During her second referral to Letot Center, Sonia claimed to be 7 weeks pregnant by her 22-year-old boyfriend. Mother and Letot Center staff made referrals to the Dallas Police High Risk Victims Unit due the sexual exploitation of Sonia. They arrested the father of the baby for sexual assault. Sonia and her mother were referred to the Nurse-Family Partnership for weekly visitations during her pregnancy.
Three months after Sonia had her baby, Child Protective Services removed him from her and her mother. A hospital made a referral for abuse when they saw the baby and he had a fractured wrist and leg and possible skull fracture. Sonia denied knowing how it had happened and CPS gave temporary custody of Sonia’s son to her aunt and uncle with the plan that he would return to his mother eventually.
During her third referral to Letot Center, Sonia disclosed that her uncle, who had custody of her son, had sexually molested her. As a result, Letot Center staff made a referral to CPS. It was unclear whether Sonia’s mother and aunt believed the allegations or were fearful that CPS would remove the child from the family. Regardless, it affected the family’s ability to discuss and work through the issue. During the CPS investigation, Sonia recanted her story. At a later time she told Letot Center staff that her aunt told her CPS would take the baby from them and place him with an unknown family such that Sonia would lose him.
After each referral to Letot Center, Sonia returned home. However, she did not obey rules and she would run away, associate with older/negative peers and not take responsibility for her actions. Communication with mother remained poor and she had no control to set limits with Sonia.
Issues: Physical and emotional abandonment, sexual abuse, dating violence, loss of a child.
Over a three and half year period, Sonia had four placements at Letot Center, participated in outpatient drug services, and was court-ordered to residential drug treatment.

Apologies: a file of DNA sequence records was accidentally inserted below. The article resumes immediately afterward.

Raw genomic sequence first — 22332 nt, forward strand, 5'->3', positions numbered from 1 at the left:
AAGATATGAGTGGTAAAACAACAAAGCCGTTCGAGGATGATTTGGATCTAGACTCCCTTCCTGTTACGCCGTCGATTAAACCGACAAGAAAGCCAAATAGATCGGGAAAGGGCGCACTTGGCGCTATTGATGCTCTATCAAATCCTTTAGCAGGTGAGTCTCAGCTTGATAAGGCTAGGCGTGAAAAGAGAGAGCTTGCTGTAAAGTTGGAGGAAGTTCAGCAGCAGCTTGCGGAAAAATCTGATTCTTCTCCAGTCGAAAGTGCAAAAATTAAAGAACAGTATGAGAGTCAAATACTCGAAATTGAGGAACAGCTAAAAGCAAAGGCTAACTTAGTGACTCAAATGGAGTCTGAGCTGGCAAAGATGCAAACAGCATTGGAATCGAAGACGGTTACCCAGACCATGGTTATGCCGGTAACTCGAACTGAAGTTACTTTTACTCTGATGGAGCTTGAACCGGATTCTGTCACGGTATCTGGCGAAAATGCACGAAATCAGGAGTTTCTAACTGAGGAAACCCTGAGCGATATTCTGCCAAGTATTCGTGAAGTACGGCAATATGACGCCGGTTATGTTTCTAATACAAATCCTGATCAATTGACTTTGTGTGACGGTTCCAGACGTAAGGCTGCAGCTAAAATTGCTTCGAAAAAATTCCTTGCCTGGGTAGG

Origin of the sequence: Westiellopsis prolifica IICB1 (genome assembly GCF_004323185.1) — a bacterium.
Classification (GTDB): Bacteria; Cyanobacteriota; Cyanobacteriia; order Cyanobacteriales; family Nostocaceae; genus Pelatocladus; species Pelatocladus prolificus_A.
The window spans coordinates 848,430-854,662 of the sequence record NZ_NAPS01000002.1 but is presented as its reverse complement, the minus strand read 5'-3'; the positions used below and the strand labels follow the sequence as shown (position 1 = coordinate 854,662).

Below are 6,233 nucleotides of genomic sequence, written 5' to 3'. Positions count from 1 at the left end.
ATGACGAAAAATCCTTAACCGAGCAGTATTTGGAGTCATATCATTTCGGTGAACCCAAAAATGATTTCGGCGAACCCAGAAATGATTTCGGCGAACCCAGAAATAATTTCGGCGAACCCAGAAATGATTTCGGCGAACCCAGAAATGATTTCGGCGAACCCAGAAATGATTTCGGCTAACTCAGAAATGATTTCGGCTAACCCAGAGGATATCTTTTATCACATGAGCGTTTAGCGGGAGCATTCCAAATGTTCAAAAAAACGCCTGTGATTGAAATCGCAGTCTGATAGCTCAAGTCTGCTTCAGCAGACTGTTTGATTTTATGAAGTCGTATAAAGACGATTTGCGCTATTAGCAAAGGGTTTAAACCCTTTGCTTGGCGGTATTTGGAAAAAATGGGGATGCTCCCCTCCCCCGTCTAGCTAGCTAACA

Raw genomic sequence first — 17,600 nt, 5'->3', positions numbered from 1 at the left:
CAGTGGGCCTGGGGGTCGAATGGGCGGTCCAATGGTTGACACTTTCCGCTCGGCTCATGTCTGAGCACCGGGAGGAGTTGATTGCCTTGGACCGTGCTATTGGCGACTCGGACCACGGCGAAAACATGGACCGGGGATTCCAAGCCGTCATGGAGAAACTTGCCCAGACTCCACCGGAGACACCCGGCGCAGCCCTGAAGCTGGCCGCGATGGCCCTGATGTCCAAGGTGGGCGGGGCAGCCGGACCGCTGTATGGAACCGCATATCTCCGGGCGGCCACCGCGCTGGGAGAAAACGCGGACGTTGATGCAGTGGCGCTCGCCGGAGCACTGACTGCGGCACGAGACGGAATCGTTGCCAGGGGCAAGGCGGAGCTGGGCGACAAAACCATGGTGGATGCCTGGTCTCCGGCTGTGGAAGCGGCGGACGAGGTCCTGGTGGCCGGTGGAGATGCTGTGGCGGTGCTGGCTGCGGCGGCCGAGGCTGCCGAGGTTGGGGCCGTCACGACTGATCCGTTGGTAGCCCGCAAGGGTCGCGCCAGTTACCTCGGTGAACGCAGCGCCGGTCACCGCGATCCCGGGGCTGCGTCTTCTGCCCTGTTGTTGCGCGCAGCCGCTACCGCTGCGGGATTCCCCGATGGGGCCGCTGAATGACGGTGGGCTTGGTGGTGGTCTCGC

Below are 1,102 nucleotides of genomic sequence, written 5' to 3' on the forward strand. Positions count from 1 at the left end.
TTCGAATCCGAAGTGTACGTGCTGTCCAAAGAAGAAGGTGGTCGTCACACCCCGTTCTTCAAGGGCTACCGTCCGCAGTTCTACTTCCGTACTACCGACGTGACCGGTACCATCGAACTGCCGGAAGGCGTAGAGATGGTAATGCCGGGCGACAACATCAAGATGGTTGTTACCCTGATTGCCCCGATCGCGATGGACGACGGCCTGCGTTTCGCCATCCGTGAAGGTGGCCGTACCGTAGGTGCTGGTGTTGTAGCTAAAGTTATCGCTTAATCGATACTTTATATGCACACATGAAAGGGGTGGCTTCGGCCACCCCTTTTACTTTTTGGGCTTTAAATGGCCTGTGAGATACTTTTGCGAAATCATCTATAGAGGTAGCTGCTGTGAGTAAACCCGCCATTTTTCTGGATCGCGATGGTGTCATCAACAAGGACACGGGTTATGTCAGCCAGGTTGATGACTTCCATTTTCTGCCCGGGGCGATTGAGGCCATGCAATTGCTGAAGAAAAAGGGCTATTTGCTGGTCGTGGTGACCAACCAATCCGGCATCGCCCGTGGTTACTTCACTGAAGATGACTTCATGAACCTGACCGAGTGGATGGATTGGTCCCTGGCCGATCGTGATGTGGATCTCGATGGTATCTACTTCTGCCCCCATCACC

Sonia showed excellent behavior during all of her stays at the Letot Center. She participated in school and improved her grades. Her success earned her Student of the Week award. She cooperated with staff and managed her behavior avoiding conflicts with staff and peers. Her peers recognized her as a leader and she mentored younger residents. It was evident that she functioned well in structured environments and responded positively to both staff and peers.
Sonia’s mother attended counseling sessions but was inconsistent. Initially Sonia’s mother did not want her back home but because of Sonia’s improved behavior at Letot Center, her mother said she would be supportive and praised her daughter for a positive attitude. They discussed the runaways, truancy issues, and the lack of trust between the two of them. After recanting her allegations against her uncle, neither Sonia nor her mother chose to address the sexual abuse. This was also true of the violent relationship that Sonia had with her baby’s father. Later Sonia was in a court ordered residential drug placement for seven months, where she again reported the allegations of sexual abuse against her uncle.
Resistance to addressing the sexual abuse and having her son living with the uncle was a critical issue between Sonia and her mother. Sonia’s anger and aggression against her mother resulted in her mother’s failure to protect Sonia and not support her when she disclosed the abuse. They did not discuss the father’s absence. Sonia and her mother have a distant but cordial relationship. Sonia struggled to manage her mood swings and cope with stressors in her life by escalating drug use and spending less time with her son.
Outcome: Sonia was successfully discharged after seven months of treatment. Her pattern of behavior of being successful in placement and failing at home continued. Sonia ran away after being home for two months. Her probation ended three months later and she is still on runaway. Sonia’s mother received no treatment. Short treatment stays and returning home interrupted the treatment process for Sonia. In addition, it intensified the anger and distrust in their relationship.